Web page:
Hinkley Point C is £1.5bn over budget and a year behind schedule

Hinkley Point C is £1.5bn over budget and a year behind schedule

The UK’s first nuclear power station for more than two decades is at least £1.5bn over budget and could be completed 15 months behind schedule, its developer has admitted.

French state-owned EDF said the cost overrun for two new reactors at Hinkley in Somerset could hit £2.2bn, taking the total spend to £20.3bn, up from £18bn previously.

EDF confirmed the first reactor – originally due to become operational by the end of 2025 – risked being 15 months late and might not start generating electricity until 2027. The second unit is estimated to face a nine-month delay.

Experts said the UK faced significant challenges to electricity supply and the prospect of further delay at Hinkley meant ageing power stations may need to be kept open longer.

In a review of costs for Hinkley, EDF said £1.5bn of the increase was due to a “better understanding” of the construction work needed and UK regulatory requirements. The estimated delay on completing the reactors – which are meant to set a new standard for nuclear safety – would add a further £0.7bn in cost.

But the company insisted it was still aiming for a delivery date of the end of 2025, and said it was on track to pour the concrete for the first reactor in 2019.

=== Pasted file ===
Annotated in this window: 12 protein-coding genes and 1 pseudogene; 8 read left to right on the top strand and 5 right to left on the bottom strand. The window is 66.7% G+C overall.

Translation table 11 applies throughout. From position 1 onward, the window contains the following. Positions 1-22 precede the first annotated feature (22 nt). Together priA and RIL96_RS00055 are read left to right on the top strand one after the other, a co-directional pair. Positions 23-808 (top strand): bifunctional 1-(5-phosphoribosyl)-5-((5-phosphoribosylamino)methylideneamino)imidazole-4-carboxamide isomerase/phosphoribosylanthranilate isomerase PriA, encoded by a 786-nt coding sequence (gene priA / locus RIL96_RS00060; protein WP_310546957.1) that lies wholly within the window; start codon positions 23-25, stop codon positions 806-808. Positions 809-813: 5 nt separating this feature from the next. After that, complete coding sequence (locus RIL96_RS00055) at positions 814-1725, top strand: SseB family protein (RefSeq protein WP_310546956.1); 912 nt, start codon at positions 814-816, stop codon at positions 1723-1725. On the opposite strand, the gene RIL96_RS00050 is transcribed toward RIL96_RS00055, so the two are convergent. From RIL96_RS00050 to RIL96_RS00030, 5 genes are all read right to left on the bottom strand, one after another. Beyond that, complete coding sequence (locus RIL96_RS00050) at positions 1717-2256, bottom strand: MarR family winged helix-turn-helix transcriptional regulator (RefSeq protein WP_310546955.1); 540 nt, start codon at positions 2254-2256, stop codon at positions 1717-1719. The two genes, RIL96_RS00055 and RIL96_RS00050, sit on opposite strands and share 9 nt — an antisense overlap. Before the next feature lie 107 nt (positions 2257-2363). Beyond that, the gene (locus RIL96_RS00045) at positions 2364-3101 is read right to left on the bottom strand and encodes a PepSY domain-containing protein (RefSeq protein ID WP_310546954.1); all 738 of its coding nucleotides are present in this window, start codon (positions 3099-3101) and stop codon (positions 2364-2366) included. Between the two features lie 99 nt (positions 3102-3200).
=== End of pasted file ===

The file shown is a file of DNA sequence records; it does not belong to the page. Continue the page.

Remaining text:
“We are very clear that the team must remain mobilised on the initial objective of 2025,” said Vincent de Rivaz, chief executive of EDF Energy. “We have in our hands what we need to deliver [the project on time].”

The two other major nuclear power stations using the same design, in France and Finland, are years behind schedule and significantly over budget.

De Rivaz told the House of Lords last year that the company had “dramatically” changed its approach for Hinkley, compared with Flamanville 3 in north-west France, which was originally due to be finished in 2012 but was not expected to be complete until late 2018.

The chief executive, who is stepping down in October, told the Guardian the very existence of this review was an example that lessons had been learned. Asked if he could guarantee that the UK taxpayer would not be on the hook if costs continued to escalate in the future, he said: “Absolutely. Definitely. Totally.”

In 2007, De Rivaz predicted that by Christmas in 2017, turkeys would be cooked using atomic power from new reactors at Hinkley.

The latest bad news about the plant came just over a week after the public spending watchdog condemned the government for locking consumers into an “expensive and risky” project by signing a subsidy deal guaranteeing a set price for power from the reactors.

The Green party said EDF’s review of costs should be the “final nail in the coffin” for Hinkley, a third of which is financed by the Chinese General Nuclear Power Group.

“Hardly a week passes at the moment without new evidence that Hinkley is a terrible deal,” said the party’s co-leader, Jonathan Bartley.

John Sauven, executive director at Greenpeace UK, said: “Hinkley is already over time and over budget after just a few months of building work. Today’s news is yet another damning indictment of the government’s agreement to go ahead with this project.”

Source: The Guardian

Date: July 2017

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